Double-Hatters and the OPFFA Continue to Battle
/ Author: Ian DeWaard
/ Categories: Newsletters /
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Double-Hatters and the OPFFA Continue to Battle

During recent months, double-hatters in Caledon, Tecumseh, and Halton Hills have been attracting national media attention for their fight with the Ontario Professional Fire Fighters Association (OPPFA). The OPFFA is again targeting its own members and charging them with violating the union’s constitution for volunteering as firefighters in their home communities. If found guilty, members are warned they’ll be assigned a $500 monthly penalty—and suspension or expulsion from the union. In effect, this would result in the loss of their full-time jobs, since only members in good standing of the OPFFA are permitted to work in departments where the OPFFA is the union. 

In the face of such threats, most full-time firefighters have had to resign their volunteer positions. But volunteers in Caledon have stood up to the OPFFA. Depending on what happens next, this case might put to the test recent amendments to the Fire Protection and Prevention Act that were supposed to protect firefighters that engaged in “reasonable union dissent” from losing their jobs as firefighters.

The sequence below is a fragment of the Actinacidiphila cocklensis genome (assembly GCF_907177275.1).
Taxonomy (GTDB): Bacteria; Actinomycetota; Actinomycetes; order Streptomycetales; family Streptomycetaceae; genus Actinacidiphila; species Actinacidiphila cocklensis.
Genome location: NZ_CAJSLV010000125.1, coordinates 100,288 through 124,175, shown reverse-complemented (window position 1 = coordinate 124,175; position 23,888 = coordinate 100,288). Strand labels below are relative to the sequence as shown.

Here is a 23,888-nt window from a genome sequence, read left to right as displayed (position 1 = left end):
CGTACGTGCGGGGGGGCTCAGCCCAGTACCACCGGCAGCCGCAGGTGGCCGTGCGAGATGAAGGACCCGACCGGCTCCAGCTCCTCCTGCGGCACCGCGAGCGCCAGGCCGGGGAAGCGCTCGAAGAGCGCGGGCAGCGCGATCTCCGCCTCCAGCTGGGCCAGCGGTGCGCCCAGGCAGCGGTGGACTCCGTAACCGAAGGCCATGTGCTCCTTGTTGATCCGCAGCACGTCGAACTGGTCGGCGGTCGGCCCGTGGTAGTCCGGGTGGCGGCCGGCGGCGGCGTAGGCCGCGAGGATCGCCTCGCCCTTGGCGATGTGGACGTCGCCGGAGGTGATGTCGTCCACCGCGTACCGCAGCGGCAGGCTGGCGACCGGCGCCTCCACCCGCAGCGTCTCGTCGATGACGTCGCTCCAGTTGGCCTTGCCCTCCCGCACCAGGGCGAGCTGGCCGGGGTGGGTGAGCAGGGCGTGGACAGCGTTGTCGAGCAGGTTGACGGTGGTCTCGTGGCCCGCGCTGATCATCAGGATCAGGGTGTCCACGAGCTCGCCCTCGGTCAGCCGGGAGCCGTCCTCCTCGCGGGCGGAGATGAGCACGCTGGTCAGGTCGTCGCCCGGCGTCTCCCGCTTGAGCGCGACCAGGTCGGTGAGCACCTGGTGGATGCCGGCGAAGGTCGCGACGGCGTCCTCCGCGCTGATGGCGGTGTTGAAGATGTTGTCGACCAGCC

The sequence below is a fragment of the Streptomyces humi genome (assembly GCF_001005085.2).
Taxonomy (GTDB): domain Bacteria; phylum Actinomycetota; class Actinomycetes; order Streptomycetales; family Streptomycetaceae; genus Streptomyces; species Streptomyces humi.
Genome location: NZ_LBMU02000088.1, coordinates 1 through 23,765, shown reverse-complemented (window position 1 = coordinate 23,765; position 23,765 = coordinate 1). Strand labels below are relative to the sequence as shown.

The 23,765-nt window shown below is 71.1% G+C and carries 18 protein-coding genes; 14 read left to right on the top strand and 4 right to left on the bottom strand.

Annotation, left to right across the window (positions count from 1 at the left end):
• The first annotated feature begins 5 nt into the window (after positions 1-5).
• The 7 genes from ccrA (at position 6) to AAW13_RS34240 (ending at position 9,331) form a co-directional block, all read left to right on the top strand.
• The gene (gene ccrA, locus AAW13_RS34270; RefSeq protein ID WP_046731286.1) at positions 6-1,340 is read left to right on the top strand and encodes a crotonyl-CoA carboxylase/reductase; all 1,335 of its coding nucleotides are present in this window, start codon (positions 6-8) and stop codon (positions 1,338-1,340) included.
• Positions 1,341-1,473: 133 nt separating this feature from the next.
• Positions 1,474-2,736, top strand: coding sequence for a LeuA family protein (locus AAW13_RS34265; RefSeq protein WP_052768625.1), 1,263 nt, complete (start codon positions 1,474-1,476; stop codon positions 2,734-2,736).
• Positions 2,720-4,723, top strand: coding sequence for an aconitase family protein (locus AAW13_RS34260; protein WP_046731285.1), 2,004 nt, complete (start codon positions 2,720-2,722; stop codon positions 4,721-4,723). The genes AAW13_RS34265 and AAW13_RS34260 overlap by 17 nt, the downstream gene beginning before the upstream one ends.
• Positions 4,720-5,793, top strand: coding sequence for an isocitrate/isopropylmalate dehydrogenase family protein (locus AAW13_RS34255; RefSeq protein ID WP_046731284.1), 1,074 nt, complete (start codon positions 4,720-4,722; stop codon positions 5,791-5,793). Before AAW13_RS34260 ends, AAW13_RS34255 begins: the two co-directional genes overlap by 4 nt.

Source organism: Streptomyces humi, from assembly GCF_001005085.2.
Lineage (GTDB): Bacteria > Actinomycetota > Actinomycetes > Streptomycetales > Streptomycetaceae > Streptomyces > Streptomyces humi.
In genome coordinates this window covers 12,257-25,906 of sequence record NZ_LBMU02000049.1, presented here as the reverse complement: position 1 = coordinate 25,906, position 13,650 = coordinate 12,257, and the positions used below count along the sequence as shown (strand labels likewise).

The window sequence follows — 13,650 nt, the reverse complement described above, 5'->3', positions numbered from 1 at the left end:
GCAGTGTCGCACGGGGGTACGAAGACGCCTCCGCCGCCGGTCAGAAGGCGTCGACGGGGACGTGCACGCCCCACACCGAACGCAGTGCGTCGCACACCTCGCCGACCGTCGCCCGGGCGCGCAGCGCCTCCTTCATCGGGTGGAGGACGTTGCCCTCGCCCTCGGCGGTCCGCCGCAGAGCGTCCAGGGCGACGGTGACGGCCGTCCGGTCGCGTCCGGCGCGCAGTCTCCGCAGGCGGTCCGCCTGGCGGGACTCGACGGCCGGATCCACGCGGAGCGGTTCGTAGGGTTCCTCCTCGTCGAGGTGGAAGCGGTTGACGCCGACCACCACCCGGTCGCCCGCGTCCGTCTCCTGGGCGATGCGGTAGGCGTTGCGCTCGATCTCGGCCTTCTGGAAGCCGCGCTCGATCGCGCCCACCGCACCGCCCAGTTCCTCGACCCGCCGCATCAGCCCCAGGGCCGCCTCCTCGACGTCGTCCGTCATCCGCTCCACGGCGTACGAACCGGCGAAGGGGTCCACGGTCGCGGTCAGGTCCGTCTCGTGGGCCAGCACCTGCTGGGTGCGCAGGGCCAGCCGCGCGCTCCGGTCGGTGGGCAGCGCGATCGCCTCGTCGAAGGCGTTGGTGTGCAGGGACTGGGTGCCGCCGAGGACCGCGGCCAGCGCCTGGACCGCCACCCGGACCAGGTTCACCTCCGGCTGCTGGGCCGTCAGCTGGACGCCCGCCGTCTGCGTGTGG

OPFFA’s internal tribunal met on May 12. On June 15, it issued a verdict finding the Caledon members guilty of double-hatting and liable to face large fines. The members have vowed to appeal. 

In the past, the OPFFA has claimed that its attack on double-hatters is in the interests of the health and safety of its members and the public. They suggest that double-hatting firefighters might arrive at a scene with no clear understanding of who their commanding officer is, thereby creating confusion and chaos on scene. They also suggest that double-hatters are more susceptible to arriving to an event exhausted, making them a risk to their fellow responders. 

Recent public comments betray different, less altruistic motives. Fred Leblanc, the vice-president of the OPFFA’s parent union, told the CBC that his union is focused on pursuing double-hatters in “growing communities with growing tax bases” where there should be a “natural growth in the fire services.” (“Double hatting criticized by firefighter’s union” May 16, 2017). 

The OPFFA’s position is that growing municipalities should be a target of their union’s growth strategy. Presently, the OPFFA’s conduct is not illegal in Ontario, although such conduct is prohibited in eight provinces. Perhaps now the public debate can focus on the real question of whether this union should be allowed to cause its own members to be fined and fired for the sake of the union’s growth strategy. 


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